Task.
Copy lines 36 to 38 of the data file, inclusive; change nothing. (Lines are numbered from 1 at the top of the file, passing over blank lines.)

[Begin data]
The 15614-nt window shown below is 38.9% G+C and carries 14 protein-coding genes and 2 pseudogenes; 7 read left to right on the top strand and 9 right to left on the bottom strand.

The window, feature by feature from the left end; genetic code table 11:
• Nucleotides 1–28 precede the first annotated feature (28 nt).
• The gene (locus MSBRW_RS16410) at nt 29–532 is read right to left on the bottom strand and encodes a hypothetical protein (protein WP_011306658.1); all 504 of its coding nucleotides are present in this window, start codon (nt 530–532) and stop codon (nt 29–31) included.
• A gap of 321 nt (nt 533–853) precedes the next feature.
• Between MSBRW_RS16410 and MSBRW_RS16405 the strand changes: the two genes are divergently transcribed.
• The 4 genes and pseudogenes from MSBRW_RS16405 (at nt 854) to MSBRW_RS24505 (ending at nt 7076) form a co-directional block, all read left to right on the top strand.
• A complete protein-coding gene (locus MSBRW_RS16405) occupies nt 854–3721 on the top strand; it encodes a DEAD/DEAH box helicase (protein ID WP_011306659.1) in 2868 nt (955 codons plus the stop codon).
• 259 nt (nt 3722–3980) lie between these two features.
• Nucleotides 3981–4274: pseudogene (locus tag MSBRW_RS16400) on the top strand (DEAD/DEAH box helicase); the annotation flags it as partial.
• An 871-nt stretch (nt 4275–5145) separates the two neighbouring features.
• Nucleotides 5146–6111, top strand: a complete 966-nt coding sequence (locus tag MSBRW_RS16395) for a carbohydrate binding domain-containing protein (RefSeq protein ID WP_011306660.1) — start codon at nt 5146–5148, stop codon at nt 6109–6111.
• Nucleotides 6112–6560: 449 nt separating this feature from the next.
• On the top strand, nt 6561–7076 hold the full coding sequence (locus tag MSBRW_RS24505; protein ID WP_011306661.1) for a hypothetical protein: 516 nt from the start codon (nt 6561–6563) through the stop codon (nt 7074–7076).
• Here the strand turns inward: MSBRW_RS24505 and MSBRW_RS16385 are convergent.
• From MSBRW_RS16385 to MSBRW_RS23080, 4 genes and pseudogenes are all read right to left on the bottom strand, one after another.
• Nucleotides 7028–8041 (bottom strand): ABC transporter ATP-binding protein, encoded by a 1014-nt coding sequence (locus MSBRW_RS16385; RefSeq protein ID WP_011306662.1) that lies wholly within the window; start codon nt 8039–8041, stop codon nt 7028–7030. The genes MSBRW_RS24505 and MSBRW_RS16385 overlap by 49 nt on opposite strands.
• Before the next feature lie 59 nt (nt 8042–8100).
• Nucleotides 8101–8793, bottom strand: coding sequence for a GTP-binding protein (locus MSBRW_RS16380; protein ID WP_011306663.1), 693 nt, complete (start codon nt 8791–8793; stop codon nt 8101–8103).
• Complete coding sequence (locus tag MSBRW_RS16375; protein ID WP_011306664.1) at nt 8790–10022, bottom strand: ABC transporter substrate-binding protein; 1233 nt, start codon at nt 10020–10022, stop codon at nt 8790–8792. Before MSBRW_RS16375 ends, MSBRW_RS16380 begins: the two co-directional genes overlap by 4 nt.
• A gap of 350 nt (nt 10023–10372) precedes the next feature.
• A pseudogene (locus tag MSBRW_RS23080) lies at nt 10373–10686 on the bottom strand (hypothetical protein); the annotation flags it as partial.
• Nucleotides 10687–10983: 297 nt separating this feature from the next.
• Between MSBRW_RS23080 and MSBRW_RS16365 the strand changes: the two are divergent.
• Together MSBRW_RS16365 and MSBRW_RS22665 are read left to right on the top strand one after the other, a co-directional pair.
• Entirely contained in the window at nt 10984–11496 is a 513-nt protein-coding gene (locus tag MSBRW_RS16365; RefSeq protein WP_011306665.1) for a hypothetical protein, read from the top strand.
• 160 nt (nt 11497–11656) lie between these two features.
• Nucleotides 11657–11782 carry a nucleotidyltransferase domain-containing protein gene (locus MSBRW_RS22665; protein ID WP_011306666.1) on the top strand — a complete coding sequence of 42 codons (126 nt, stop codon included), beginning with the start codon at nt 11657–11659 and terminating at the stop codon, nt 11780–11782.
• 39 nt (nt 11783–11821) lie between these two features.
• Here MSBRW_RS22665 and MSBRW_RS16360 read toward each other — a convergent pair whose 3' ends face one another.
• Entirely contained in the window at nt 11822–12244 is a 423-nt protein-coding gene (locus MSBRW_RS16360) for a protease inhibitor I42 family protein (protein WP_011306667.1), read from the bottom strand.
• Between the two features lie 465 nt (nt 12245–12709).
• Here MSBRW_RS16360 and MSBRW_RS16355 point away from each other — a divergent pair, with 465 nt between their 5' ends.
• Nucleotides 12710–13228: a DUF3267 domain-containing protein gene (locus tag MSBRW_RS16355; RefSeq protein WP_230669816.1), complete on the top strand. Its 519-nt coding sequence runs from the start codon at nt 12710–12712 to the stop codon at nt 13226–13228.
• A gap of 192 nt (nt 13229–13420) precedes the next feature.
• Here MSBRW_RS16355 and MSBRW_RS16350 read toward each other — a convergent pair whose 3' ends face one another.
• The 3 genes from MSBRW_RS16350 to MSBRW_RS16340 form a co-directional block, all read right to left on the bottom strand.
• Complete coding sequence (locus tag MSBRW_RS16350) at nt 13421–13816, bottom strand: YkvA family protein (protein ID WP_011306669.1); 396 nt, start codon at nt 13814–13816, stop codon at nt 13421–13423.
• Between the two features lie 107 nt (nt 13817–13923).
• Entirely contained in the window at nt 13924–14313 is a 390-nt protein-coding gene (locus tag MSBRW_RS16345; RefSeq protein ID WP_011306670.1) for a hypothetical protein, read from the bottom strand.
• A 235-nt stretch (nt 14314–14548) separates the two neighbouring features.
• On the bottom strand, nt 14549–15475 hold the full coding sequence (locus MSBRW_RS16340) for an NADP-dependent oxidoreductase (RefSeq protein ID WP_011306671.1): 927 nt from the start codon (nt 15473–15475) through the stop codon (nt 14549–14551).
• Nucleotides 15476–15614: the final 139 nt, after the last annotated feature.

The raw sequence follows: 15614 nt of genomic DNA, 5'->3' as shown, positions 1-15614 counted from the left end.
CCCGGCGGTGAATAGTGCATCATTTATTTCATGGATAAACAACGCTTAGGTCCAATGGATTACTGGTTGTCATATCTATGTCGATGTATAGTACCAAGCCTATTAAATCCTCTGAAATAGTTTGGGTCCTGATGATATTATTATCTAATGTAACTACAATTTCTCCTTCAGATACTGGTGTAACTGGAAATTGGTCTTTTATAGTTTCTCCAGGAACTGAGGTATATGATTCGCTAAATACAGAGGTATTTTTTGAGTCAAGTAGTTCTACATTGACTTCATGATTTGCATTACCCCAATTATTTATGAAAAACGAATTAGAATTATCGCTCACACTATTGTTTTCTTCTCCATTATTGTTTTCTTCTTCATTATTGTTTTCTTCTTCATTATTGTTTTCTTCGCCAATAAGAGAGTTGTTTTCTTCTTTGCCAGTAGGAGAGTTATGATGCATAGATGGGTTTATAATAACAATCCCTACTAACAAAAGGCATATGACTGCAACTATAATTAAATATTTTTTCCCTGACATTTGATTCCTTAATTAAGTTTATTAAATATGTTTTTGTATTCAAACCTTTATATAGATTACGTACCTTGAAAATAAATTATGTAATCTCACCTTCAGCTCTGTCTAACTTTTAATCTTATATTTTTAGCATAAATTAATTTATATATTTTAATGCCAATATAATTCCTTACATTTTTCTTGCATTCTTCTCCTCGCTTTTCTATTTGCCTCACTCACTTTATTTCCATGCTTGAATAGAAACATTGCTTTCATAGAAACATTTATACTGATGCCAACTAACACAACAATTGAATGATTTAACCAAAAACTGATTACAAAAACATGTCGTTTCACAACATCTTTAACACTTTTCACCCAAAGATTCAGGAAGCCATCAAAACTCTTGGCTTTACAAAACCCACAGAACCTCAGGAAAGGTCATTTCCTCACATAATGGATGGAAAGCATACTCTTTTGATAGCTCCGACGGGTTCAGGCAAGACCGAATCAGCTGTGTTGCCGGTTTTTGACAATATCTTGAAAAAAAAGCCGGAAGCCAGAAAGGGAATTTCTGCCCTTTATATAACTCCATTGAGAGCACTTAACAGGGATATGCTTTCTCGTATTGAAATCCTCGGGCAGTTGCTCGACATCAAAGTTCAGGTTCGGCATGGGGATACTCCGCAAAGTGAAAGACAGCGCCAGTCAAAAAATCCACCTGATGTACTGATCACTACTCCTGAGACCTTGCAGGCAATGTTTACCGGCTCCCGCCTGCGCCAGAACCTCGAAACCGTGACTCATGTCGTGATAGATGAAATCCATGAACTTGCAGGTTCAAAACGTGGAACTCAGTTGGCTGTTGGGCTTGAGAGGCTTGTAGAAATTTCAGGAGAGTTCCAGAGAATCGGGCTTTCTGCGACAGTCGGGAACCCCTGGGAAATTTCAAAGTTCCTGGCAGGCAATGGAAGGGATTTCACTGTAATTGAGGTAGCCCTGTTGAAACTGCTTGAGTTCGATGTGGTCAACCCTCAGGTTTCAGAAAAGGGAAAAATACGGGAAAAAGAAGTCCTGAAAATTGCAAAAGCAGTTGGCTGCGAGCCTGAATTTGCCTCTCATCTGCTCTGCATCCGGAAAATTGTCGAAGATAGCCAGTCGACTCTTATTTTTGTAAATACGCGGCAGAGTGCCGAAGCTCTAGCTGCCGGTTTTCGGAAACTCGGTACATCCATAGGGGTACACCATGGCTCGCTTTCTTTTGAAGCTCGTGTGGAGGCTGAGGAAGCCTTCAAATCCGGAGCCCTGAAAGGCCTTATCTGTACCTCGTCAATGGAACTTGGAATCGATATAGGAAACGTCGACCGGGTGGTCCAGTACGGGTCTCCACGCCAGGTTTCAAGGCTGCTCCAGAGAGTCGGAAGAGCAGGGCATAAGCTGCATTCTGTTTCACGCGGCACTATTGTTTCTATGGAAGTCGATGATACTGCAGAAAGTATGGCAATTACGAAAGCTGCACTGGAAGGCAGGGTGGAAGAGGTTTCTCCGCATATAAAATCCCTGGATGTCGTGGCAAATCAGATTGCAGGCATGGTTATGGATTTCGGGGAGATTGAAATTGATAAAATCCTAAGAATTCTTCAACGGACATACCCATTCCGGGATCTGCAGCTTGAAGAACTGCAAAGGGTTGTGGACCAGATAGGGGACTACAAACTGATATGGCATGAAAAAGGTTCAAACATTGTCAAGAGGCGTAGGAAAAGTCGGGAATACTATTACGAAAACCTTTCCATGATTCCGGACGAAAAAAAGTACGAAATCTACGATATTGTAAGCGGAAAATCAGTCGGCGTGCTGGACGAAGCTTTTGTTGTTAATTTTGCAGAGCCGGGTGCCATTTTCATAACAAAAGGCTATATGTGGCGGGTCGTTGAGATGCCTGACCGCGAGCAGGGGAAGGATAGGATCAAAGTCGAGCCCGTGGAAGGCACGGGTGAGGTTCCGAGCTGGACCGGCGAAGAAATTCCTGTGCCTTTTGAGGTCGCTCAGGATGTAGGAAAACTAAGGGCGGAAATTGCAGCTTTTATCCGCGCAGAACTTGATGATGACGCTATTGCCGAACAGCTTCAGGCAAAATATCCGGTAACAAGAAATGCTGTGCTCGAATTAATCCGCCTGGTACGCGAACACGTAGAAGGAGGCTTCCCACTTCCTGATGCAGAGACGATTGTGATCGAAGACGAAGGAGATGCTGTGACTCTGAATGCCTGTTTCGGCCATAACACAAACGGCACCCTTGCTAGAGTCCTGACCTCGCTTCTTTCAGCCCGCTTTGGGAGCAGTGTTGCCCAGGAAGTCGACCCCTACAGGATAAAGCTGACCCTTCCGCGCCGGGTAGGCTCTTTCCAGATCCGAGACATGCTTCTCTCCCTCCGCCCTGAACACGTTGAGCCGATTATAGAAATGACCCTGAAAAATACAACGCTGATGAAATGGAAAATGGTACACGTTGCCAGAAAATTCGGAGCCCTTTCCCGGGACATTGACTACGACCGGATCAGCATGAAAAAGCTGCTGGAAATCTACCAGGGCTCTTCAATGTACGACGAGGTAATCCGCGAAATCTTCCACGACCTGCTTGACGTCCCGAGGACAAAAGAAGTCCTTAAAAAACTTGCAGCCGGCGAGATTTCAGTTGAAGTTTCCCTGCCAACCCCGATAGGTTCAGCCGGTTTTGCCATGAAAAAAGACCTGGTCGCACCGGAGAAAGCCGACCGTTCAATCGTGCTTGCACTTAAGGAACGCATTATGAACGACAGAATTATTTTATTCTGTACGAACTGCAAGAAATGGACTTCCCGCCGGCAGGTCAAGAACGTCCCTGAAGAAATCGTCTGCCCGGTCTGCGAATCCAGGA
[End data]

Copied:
• Here MSBRW_RS16355 and MSBRW_RS16350 read toward each other — a convergent pair whose 3' ends face one another.
• The 3 genes from MSBRW_RS16350 to MSBRW_RS16340 form a co-directional block, all read right to left on the bottom strand.
• Complete coding sequence (locus tag MSBRW_RS16350) at nt 13421–13816, bottom strand: YkvA family protein (protein ID WP_011306669.1); 396 nt, start codon at nt 13814–13816, stop codon at nt 13421–13423.